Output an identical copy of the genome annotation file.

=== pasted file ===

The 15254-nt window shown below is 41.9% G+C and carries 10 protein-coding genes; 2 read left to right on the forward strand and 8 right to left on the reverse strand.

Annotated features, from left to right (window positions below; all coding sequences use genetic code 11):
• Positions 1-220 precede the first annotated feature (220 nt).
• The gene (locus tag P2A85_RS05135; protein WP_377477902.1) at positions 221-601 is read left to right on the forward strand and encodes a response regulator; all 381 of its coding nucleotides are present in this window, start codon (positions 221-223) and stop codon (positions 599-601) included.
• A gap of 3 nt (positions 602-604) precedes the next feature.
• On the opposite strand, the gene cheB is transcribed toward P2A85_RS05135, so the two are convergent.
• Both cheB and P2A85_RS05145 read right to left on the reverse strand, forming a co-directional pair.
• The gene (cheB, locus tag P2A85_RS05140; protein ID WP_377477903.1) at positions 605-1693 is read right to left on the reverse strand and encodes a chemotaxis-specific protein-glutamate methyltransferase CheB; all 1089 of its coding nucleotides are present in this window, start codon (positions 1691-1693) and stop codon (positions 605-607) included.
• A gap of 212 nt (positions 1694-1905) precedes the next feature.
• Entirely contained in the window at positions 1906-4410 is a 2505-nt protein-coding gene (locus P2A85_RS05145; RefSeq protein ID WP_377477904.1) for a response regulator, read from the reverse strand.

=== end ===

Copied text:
The 15254-nt window shown below is 41.9% G+C and carries 10 protein-coding genes; 2 read left to right on the forward strand and 8 right to left on the reverse strand.

Annotated features, from left to right (window positions below; all coding sequences use genetic code 11):
• Positions 1-220 precede the first annotated feature (220 nt).
• The gene (locus tag P2A85_RS05135; protein WP_377477902.1) at positions 221-601 is read left to right on the forward strand and encodes a response regulator; all 381 of its coding nucleotides are present in this window, start codon (positions 221-223) and stop codon (positions 599-601) included.
• A gap of 3 nt (positions 602-604) precedes the next feature.
• On the opposite strand, the gene cheB is transcribed toward P2A85_RS05135, so the two are convergent.
• Both cheB and P2A85_RS05145 read right to left on the reverse strand, forming a co-directional pair.
• The gene (cheB, locus tag P2A85_RS05140; protein ID WP_377477903.1) at positions 605-1693 is read right to left on the reverse strand and encodes a chemotaxis-specific protein-glutamate methyltransferase CheB; all 1089 of its coding nucleotides are present in this window, start codon (positions 1691-1693) and stop codon (positions 605-607) included.
• A gap of 212 nt (positions 1694-1905) precedes the next feature.
• Entirely contained in the window at positions 1906-4410 is a 2505-nt protein-coding gene (locus P2A85_RS05145; RefSeq protein ID WP_377477904.1) for a response regulator, read from the reverse strand.